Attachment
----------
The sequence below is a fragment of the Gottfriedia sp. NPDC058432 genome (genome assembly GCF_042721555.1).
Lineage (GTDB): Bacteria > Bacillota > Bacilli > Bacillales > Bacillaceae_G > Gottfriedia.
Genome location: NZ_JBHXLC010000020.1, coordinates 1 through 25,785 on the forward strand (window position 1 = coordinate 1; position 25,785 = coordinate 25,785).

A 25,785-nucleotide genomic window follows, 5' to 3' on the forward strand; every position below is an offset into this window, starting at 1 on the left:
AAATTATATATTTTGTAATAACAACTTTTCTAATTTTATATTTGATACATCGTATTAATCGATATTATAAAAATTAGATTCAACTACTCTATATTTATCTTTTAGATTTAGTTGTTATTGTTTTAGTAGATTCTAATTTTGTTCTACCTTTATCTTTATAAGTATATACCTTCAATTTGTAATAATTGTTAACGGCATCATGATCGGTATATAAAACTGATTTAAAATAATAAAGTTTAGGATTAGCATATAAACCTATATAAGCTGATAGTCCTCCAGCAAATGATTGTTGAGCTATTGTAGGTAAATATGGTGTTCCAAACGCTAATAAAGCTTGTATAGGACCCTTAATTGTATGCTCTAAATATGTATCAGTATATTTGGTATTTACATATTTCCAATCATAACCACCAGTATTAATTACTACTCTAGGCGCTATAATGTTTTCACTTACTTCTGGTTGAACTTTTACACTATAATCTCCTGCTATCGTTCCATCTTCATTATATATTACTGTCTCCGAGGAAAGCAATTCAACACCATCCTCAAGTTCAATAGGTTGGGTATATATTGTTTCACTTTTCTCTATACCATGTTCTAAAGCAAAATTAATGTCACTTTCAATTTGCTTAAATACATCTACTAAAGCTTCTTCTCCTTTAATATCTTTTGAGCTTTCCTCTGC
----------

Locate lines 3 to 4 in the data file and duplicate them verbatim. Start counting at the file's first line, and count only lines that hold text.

Genome location: NZ_JBHXLC010000020.1, coordinates 1 through 25,785 on the forward strand (window position 1 = coordinate 1; position 25,785 = coordinate 25,785).

A 25,785-nucleotide genomic window follows, 5' to 3' on the forward strand; every position below is an offset into this window, starting at 1 on the left: